Integrative biophilosophy

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The role of music-theoretical concepts for the study of organic nature in the second half of the 19th century and the first half of the 20th century.

Project management: Dr. Carsten Kries

Project description:

According to Helmuth Plessner, research on the organic - compared to a physically oriented approach to the living - points to a "plus of that enigmatic quality of life". In connection with this insight, scientific research and natural philosophy have developed some complex approaches to make this plus of the organic scientifically tangible, or to get it into view as the living in the first place. For this we find in the philosophy of nature and biophilosophy of the late 19th and early 20th century isolated approaches and hints of the attempt to make a music-oriented thinking / music-theoretical concepts usable for the research and the understanding of the living. Approaches to this were already provided by metaphysical systems, such as that of Arthur Schopenhauer (1788-1860), but also by considerations oriented to concrete biological research, such as those of Karl Ernst von Baer (1792-1876) and Jakob von Uexküll (1864-1944). Moreover, such reflections also play a role in specific philosophical disciplines, such as philosophical anthropology, where the work of Helmuth Plessner (1892-1985) is particularly noteworthy. At present, however, one can by no means speak of a predominantly closed research program or a current of natural philosophical reflection on the organic with the help of "musical thinking" or even the establishment of an instrumentarium borrowed from music for the study of organic nature.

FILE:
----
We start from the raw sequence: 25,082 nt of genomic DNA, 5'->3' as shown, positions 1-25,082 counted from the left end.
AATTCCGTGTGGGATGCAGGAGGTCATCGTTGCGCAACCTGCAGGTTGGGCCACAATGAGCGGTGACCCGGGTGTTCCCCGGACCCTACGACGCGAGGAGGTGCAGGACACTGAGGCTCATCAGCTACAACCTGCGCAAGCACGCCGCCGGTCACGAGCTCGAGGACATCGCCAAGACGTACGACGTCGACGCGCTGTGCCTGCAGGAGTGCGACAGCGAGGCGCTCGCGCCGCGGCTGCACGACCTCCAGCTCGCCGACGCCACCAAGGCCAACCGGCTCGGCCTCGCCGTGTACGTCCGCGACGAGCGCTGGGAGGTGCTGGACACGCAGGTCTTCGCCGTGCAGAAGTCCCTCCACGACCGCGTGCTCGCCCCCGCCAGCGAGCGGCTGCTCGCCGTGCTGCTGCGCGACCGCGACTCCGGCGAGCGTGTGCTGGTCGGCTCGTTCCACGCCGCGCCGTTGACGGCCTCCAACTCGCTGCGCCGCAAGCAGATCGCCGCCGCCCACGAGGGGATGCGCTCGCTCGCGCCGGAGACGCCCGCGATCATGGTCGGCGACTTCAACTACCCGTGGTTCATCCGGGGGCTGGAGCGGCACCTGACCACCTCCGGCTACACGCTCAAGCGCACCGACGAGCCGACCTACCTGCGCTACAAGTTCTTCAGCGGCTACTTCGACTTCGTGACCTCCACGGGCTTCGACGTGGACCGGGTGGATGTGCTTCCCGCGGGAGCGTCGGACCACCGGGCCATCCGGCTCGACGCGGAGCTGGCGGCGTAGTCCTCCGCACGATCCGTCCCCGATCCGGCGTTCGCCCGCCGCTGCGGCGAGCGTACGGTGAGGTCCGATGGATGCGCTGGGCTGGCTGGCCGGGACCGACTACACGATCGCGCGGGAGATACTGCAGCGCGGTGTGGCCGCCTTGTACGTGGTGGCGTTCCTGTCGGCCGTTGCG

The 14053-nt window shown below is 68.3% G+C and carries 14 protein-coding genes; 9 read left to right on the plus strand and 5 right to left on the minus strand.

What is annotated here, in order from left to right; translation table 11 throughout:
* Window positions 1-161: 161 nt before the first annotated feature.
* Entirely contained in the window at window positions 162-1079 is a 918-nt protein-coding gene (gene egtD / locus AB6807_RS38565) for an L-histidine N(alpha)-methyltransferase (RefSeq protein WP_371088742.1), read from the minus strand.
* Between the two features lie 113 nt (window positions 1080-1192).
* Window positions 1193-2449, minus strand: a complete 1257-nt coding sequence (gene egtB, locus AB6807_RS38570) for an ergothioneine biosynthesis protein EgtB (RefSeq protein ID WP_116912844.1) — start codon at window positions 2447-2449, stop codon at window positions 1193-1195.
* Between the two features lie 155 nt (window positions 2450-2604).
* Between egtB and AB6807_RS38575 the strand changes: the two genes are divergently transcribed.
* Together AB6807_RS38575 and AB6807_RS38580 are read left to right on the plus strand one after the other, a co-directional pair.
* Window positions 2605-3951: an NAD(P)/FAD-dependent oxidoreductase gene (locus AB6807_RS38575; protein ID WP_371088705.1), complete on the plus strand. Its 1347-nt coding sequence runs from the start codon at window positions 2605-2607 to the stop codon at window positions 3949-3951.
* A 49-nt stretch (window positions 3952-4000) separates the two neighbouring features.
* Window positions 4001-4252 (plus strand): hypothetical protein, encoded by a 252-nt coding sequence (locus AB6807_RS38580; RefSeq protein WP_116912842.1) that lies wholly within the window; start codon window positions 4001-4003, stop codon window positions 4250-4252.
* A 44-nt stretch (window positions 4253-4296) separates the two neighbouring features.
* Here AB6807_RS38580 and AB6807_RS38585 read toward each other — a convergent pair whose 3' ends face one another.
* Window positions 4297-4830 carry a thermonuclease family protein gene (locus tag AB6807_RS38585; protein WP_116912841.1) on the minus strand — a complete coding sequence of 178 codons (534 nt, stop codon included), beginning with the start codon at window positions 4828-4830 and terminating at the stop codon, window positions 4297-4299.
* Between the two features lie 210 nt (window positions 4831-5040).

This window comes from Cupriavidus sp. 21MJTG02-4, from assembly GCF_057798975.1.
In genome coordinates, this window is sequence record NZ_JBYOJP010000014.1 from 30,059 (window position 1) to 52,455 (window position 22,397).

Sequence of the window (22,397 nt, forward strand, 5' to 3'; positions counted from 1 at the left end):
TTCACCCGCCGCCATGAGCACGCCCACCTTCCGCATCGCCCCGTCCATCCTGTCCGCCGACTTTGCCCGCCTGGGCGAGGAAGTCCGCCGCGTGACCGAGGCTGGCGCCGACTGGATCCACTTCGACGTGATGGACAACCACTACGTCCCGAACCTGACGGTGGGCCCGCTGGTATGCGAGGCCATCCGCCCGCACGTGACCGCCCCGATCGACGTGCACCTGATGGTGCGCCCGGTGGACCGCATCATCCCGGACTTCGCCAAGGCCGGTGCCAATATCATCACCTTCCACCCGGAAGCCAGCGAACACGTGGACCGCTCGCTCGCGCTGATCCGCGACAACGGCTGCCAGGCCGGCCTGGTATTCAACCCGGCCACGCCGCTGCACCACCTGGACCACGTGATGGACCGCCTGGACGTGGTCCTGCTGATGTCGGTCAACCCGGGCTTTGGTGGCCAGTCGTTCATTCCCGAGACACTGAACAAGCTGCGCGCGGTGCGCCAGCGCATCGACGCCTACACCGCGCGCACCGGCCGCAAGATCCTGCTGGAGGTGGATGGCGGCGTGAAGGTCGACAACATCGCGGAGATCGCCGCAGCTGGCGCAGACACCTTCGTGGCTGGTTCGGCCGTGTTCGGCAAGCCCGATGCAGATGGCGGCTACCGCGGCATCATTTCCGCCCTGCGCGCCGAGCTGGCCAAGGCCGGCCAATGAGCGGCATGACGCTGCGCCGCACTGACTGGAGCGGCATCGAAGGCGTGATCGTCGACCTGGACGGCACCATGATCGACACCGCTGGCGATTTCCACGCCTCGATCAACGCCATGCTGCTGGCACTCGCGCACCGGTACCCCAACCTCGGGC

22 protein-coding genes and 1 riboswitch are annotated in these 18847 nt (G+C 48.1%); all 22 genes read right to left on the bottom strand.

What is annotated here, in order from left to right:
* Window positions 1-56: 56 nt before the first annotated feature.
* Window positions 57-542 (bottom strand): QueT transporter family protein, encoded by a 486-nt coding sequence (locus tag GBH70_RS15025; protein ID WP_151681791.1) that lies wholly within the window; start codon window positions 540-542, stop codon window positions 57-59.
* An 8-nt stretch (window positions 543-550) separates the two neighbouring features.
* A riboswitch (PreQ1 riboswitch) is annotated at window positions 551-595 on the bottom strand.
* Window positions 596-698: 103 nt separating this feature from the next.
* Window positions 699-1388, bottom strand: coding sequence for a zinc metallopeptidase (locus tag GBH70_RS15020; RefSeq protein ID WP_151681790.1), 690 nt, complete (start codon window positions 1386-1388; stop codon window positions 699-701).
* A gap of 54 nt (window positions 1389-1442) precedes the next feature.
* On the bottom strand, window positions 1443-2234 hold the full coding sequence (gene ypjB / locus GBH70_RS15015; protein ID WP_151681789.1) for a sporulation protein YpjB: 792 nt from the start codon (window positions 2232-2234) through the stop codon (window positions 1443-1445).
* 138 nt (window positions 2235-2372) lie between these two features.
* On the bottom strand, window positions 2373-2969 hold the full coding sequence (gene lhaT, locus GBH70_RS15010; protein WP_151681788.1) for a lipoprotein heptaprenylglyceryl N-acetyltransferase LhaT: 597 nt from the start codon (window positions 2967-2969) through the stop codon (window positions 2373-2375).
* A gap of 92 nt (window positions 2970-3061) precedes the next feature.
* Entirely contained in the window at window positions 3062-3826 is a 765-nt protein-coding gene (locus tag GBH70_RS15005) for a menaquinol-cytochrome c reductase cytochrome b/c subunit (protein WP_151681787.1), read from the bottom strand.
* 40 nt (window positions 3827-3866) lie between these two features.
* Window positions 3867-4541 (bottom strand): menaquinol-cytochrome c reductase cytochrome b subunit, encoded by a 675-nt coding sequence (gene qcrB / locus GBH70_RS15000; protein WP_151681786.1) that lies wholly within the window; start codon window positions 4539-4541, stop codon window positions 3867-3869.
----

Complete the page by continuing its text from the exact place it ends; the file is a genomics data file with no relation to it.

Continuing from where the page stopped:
Against this outlined background, the task of my present research project is to examine in particular natural philosophy (with emphasis on the 2nd half of the 19th and the 1st half of the 20th century) with regard to the above-mentioned music-oriented research approaches and reflection concepts; i.e., to collect, analyze, and arrange such attempts and thus to make recognizable a comprehensive picture of this highly interesting approach for a research field that is undoubtedly also at present still largely unworked but fruitful.